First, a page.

‘There are so many things we can’t see’ — resilient microbiology researcher in the making

Microbiology graduating senior Miranda Kling began her STEM schooling before transfering to WSU, but she truly found a home in small-town Pullman



Miranda Kling switched her STEM major several times, before finally landing on microbiology.

TRINITY WILLSEY, Evergreen reporter

Miranda Kling took her first biology class in freshman year while at Big Bend Community College in Moses Lake, Washington. She immediately became interested in biology. 

“There are so many things we can’t see,” Kling said. “[Microbiology] really drives all of our processes and makes the world go around.”

Kling, born in Moses Lake, will be graduating from WSU this fall semester with a bachelor’s in microbiology. She spent her first two years after high school at the community college before transferring to WSU. 

She toured a few campuses in Washington, but nothing stood out until she came to WSU. She immediately loved it there.

“Pullman has something special about it that makes you feel like you belong,” she said. 

She has enjoyed the microbiology program at WSU because the instructors make sure students know how the subject is applicable in the real world. 

Kling said she started undergrad as a STEM major and originally planned on being a family practitioner, but later changed her mind. 

“I didn’t like the fact that [health care] is becoming an automated process where you only get 15 minutes with a patient,” she said. 

Kling said she then switched to pre-pharmacy, but after a week of general chemistry, she decided it was not for her. 

That was when she switched to general biology, and after working with microscopes in her freshman class, she decided to pursue a degree in microbiology. 

Kling said she currently works in a research lab at WSU and would like to find a full-time job in Pullman to be able to continue working in the lab for a few more years. Later, she thinks she will apply to a medical technology school to become a clinical laboratory scientist. The long-term goal is to run a hospital lab.

“I am really burnt out right now; I need a break,” Kling said. “I’m not ready for more school right now, so the plan is to work until I go back.” 

In the research lab, Kling said researchers are trying to determine if organically-raised chicken meat is healthier than conventionally-raised chicken meat. They are assessing this using populations of antibiotic resistance bacteria in both types of chickens.  

The long-term goals are to explore how this affects health and human microbiomes, she said. 

Kling said she started working in the lab in September, but the past few months have been spent primarily writing the protocol and ordering equipment. The experiments are starting this week. 

She also worked in a research lab in the Allen Center her junior year for roughly five months, studying the effects of hand washing stations in rural areas of Bangladesh. 

Kling said she is unsure where her passion for science stemmed from, but when she started college she had an interest in her STEM courses and knew she wanted to pursue a career in the field.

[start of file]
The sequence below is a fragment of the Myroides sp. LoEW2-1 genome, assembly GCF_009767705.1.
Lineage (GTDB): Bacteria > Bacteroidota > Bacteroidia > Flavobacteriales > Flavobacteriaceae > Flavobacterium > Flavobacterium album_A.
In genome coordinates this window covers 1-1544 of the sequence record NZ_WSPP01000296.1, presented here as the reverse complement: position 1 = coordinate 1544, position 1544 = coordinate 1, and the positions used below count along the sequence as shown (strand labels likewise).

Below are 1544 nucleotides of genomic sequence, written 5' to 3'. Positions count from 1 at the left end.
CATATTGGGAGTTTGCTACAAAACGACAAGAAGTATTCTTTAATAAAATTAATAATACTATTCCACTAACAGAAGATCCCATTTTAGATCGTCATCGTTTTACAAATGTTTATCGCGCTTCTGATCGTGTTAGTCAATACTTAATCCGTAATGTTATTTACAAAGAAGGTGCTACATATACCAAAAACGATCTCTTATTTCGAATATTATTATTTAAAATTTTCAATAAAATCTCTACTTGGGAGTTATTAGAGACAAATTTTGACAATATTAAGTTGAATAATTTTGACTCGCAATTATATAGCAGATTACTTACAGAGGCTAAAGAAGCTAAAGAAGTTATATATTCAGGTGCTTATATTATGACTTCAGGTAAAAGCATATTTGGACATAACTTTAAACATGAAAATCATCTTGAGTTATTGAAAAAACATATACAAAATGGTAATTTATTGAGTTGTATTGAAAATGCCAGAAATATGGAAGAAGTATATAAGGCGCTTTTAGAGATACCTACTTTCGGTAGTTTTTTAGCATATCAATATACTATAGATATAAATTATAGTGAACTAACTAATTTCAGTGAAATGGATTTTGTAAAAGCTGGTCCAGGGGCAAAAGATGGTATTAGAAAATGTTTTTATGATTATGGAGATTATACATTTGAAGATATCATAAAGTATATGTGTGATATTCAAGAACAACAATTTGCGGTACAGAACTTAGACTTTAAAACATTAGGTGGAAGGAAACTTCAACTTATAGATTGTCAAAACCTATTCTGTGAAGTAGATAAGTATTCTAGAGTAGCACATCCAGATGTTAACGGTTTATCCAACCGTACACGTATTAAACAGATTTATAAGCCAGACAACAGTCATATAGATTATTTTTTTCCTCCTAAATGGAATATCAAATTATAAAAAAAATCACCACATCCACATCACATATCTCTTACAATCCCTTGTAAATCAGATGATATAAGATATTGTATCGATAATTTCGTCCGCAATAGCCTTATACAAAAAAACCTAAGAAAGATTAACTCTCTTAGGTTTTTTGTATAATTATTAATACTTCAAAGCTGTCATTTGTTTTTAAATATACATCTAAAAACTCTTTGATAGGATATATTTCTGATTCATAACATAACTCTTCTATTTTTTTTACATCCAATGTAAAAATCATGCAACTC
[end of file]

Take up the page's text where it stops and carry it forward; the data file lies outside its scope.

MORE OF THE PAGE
“Whenever we had the science days in elementary school, I hated it,” she said. “Now I’ve done a complete 180 … I just want to do science, let me collect data and analyze it.” 

Phil Mixter, WSU professor in the school of molecular biosciences, said he has been Kling’s microbiology adviser for the past two years. 

He said Kling is a very organized, motivated and methodical student who understands that a long-term goal is a series of short-term steps.

“She tracks things very well,” he said. “She follows up on details and is really careful about deadlines.” 

Kling is a resilient student, Mixter said. The microbiology program is one that becomes more difficult and increases in volume over time; she has been able to persist through it. 

She also embodies the Coug family, he said.

“She has really found herself here, from what I can ascertain as her adviser and instructor,” Mixter said. “I’ve watched her go from feeling very uncertain to gaining competency and confidence, and I think she’s really ready to graduate and become a professional.” 

Kling said she also prefers to be spontaneous with her decision-making.

“Most of the good things that happened in my life happened by accident,” she said. “The more that I research something beforehand, the less psyched I get about it, and then I start to freak myself out and second guess.” 

Outside of STEM, Kling said she grew up playing piano and did choir in high school. She kept those passions and has greatly enjoyed being involved in the WSU choir and felt at home in the community. 

With a heavy and difficult STEM course load, Kling said her favorite way to destress is by driving through neighborhoods and looking at the houses. 

“I love house hunting and saying things like, ‘Oh, I love that house’ and can imagine myself living there,” she said. 

Kling said she has enjoyed her time in Pullman and hopes she gets to stay here for a while. 

“As soon as I see that water tower over the hill, I’m like ‘Here we are, we’re home,’” she said. “Then you drive farther in and you see the Stephenson towers and the Bryan Clock Tower. It makes me so happy; I know that I’m home and I’m welcomed here.”